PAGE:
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The first named storm of the Atlantic hurricane season floods Florida

Daniel A. Varela, Miami Herald via AP
A man crosses the flooded intersection in the Little Havana neighborhood of Miami on Saturday.

Updated June 5, 2022 at 2:35 PM ET

Tropical Storm Alex, the first named storm of the Atlantic hurricane season, gained a bit more force as it headed toward Bermuda on Sunday after killing three people in Cuba and causing flooding in parts of Florida.

Alex reached tropical storm force early Sunday after strengthening off Florida's east coast early Sunday.

National Hurricane Center forecasters said at 2 p.m. ET that Alex's maximum sustained winds had increased to 65 mph and was centered about 475 miles west-southwest of Bermuda.

It was moving to the east-northeast at a brisk 23 mph and was expected to pass near or just north of Bermuda on Monday and a tropical storm warning was in effect there. Forecasters said it could bring 2 to 3 inches of rain across Bermuda late Sunday and Monday.

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Olban Tremeneo Lagos, 42, points to the water inside his apartment in the Little Havana neighborhood of Miami on Saturday.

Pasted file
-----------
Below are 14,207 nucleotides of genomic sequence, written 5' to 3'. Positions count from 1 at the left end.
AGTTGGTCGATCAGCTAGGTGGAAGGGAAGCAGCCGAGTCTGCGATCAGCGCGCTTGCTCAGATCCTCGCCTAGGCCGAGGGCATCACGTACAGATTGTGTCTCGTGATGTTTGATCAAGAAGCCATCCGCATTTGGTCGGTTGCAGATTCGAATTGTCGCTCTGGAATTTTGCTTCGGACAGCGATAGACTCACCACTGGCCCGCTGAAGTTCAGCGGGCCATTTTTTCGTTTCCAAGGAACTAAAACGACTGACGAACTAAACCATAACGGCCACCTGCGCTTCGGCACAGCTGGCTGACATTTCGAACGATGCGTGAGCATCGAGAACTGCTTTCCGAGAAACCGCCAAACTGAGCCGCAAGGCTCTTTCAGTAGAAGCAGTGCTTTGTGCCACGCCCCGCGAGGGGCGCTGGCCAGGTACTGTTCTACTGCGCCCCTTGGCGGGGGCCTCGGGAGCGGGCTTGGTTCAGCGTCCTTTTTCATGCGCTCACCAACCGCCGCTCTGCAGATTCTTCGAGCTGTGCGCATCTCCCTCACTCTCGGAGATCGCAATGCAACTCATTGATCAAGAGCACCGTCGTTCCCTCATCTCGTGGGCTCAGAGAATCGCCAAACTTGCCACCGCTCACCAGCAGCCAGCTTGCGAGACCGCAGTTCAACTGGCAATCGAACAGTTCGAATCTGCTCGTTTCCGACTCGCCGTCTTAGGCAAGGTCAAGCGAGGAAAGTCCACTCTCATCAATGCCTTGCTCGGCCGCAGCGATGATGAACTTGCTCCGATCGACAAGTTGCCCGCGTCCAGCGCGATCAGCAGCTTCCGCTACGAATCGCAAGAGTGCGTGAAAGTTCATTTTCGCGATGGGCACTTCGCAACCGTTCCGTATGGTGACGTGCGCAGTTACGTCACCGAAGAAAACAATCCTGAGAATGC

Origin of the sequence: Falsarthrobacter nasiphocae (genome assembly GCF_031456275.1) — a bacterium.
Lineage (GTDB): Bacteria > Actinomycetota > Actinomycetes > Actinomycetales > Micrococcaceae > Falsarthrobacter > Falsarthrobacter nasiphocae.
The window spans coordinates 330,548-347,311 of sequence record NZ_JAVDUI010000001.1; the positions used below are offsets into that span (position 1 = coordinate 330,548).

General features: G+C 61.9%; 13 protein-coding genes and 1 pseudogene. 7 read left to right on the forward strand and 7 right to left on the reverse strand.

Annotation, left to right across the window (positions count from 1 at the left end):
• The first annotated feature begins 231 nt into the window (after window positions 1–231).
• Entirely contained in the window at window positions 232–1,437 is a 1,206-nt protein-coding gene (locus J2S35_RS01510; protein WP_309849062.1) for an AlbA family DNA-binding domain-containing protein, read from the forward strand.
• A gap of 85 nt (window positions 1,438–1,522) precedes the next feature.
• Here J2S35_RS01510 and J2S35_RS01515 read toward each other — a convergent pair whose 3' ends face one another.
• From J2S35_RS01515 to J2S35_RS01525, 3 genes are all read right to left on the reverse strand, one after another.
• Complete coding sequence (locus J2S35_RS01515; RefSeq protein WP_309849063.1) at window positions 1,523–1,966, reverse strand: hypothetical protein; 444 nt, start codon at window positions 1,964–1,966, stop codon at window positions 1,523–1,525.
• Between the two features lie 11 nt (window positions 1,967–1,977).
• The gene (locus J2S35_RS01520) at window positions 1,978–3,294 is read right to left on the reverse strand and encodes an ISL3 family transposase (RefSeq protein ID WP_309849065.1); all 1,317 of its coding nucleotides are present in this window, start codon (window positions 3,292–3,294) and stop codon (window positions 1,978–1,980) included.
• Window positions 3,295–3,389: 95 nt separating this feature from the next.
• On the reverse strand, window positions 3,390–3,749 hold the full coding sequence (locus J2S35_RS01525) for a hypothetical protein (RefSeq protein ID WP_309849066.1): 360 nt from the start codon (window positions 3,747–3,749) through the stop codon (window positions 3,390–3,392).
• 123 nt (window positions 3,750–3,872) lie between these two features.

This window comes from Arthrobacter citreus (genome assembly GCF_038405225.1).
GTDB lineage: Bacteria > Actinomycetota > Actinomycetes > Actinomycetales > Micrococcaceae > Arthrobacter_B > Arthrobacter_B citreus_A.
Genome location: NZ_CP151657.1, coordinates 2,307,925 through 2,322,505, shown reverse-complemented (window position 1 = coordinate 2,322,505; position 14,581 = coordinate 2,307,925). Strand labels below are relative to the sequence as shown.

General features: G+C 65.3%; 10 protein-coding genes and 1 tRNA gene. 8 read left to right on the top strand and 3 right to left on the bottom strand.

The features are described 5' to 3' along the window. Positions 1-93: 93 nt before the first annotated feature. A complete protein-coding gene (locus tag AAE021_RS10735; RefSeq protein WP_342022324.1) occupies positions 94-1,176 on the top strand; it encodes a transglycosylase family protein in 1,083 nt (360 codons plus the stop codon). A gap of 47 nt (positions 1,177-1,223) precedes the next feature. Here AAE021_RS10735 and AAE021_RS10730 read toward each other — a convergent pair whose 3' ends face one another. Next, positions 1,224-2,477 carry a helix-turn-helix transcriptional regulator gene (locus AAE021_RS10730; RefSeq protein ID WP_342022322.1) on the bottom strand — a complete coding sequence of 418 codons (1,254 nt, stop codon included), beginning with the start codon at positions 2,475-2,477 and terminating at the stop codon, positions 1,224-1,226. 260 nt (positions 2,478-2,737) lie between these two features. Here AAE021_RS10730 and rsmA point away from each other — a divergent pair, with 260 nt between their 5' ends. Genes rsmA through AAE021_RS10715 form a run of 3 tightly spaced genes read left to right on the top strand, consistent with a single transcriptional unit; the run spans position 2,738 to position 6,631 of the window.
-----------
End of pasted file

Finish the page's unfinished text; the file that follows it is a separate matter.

Daniel A. Varela/Miami Herald via AP[/caption]

National Security Minister Michael Weeks said emergency services were monitoring Alex.

In Cuba, the storm killed three people, damaged dozens of homes in Havana and cut off electricity in some areas, according to authorities. Heavy rainfall continued Saturday, but was diminishing as the weather system moved away from the island.

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Volunteers push a boat through a street flooded by heavy rains to rescue a neighbor in Havana on Friday.
Ramon Espinosa/AP[/caption]

Parts of South Florida experienced road flooding from heavy rain and wind Saturday. Officials in Miami warned drivers about road conditions as many cars were stuck on flooded streets.

"This is a dangerous and life-threatening situation. Traveling during these conditions is not recommended. It's better to wait. Turn around, don't drown," the city of Miami tweeted.

The city was towing stranded vehicles from flooded roadways.

Miami Beach Mayor Dan Gelber said the storm tested the system of drainage pumps the city recently installed as climate change has increasingly made flooding an issue in the low-lying area.

"We moved the water off pretty quickly, but in some areas, obviously, it was really challenging," Gelber said. "There were some problems getting through on some streets, one of the main arteries was unpassable, but by and large water is dissipating."

Alex partially emerged from the remnants of Hurricane Agatha,which slammed into Mexico's Pacific Coast last week, killing at least nine people and leaving five missing.

The Atlantic hurricane season officially began Tuesday. This is an unusually early start to the storm season but not unprecedented for Florida.